/* A live coding audiovisual piece incorporating the use of sensors. The main limitation of live coding as a performance practice is the lack of responsiveness compared to other forms of musical expressions. During a performance of live coding, whether the musician is writing code from scratch or modifying pre-written code, it can take a rather long time for a new block of code to be executed, with a possibly significant gap between an idea arising, and it being manifested in sound. During the performance of nootherthanthevoid, with the aid of Electromyographic (EMG) sensors as well as pressure sensors attached to the laptop, the live coder is able to make immediate responses to the sound and control the sonic parameters while the visuals are being generated. The data from the devices is directed to some control buses in SuperCollider which can be used on- the-fly and flexibly mapped to any sound and visual parameters in performance.*/

Please Save Me

/* A combination of installation and performance. This work involves an immobile performer as an installation that interacts with the sound in the venue. The performer is asked to sit still while wearing two transcutaneous electrical nerve stimulation (TENS) machines which is connected to a computer wirelessly. The machines send electrical impulses to the performer’s body to trigger movements with various rhythms and speeds according to the sonic environment.*/


/* A live electroacoustic piece involves sonification of real-time electroencephalographic (EEG) data and computer-controlled stage performance. During the performance, the performer is asked to do a series of actions including meditation, reading, calculating and memorizing numbers, while wearing an EEG headset which read his/her brainwave activity. While the first four actions are ordered randomly, starting from the fifth, the order of the actions is determined by the computer according to the performer’s level of concentration and frustration. The EEG data are sonified with various techniques such as audification and parameter mapping. The headset used for this piece provides 14 channels of EEG data stream which corresponds to 14 areas of brainwave activity over the skull. The resulting sonification of each channel is mapped to speakers that correspond to the position of the head. */


/* A ten-minute live electroacoustic piece for gesture controller, Leap Motion7 and the audio programming language, SuperCollider. In this piece, I experimented with two different kinds of aleatoric elements, one involving the performance part – which is partly improvisational – and one involving the sonic part which is stochastically generated. BEASTdome Pantry Sessions, 2016 CrossCurrents festival. */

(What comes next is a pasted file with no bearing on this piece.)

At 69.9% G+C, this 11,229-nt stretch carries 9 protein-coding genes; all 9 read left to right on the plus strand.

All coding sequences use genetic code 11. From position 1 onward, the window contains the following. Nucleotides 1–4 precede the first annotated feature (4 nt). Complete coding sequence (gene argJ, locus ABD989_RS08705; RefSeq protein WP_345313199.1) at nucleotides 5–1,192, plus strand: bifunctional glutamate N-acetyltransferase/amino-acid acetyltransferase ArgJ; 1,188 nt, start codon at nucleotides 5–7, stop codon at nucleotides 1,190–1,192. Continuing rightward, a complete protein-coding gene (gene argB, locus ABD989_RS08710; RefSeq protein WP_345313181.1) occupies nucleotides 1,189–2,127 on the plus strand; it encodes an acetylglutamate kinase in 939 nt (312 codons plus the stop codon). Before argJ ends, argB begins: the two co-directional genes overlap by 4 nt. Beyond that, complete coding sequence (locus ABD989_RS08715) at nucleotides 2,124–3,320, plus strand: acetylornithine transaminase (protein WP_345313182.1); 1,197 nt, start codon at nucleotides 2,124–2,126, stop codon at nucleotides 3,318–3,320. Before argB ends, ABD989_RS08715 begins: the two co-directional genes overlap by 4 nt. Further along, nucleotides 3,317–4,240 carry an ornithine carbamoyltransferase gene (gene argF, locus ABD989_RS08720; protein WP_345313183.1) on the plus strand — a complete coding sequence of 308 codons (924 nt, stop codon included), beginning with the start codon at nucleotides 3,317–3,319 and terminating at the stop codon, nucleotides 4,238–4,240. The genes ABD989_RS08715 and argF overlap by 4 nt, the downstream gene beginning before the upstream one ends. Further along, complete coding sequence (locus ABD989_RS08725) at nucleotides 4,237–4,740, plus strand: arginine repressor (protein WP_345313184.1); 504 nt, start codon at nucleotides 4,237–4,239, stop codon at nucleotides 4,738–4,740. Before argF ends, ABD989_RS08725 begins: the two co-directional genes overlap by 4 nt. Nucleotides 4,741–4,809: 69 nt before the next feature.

One Thought

/* An audiovisual piece for brainwave sensor, SuperCollider and Max/MSP jitter. Sound were generated by capturing fragments of raw brainwave, and were processed with SuperCollider.*/

Miscellaneous Videos


Dark Matter

/* Dark Matter is a research project carried out by the Birmingham Ensemble for Electroacoustic Research (BEER) in collaboration with art@CMS at CERN (The European Organization for Nuclear Research). The main goal of this project was to create electronic music and visuals in improvised live-coding performances by transforming particle physics data generated from the experiments in the Large Hadron Collider situated at CERN. In order to achieve this, we designed a performance interface for accessing the data as well as some SuperCollider patterns. The project has been presented in numerous places around the globe including the UK, Greece, Canada etc. on different occasions such as conferences and music festivals.*/



/* Tsun is a computer musician, laptop music improvisor and composer of electronic music. He studied with Scott Wilson at the University of Birmingham and holds a PhD in Musical Composition. His outputs mainly explore around the topics of live coding, data sonification, sensor-based performance, multi-channel composition, and audio-visuals.  His recent research investigates computer music performance with the use of data from the human body. The result of his works comprises a variety of genres including acousmatic composition, live electronics performances, as well as installations. His works have been presented and performed in various events around the globe, including New Interfaces for Musical Expression (NIME), International Computer Music Conference (ICMC), International Conference on Live Coding (ICLC), BEAST FEaST, and various Algorave events. Tsun is also a member of Birmingham Ensemble of Electroacoustic Research (BEER ensemble), a laptop ensemble focuses on networked live coding music. Major projects with the group includes Dark Matter,  an ongoing project that creates live music with the use of sonified data from the Large Hadron Collider located in CERN. */

academicBackground = PhD in Musical Composition (University of Birmingham) (2019);

keywords = [live_coding, SuperCollider, data_sonification, sensor_based_performance, multi-channel_composition, audio-visuals];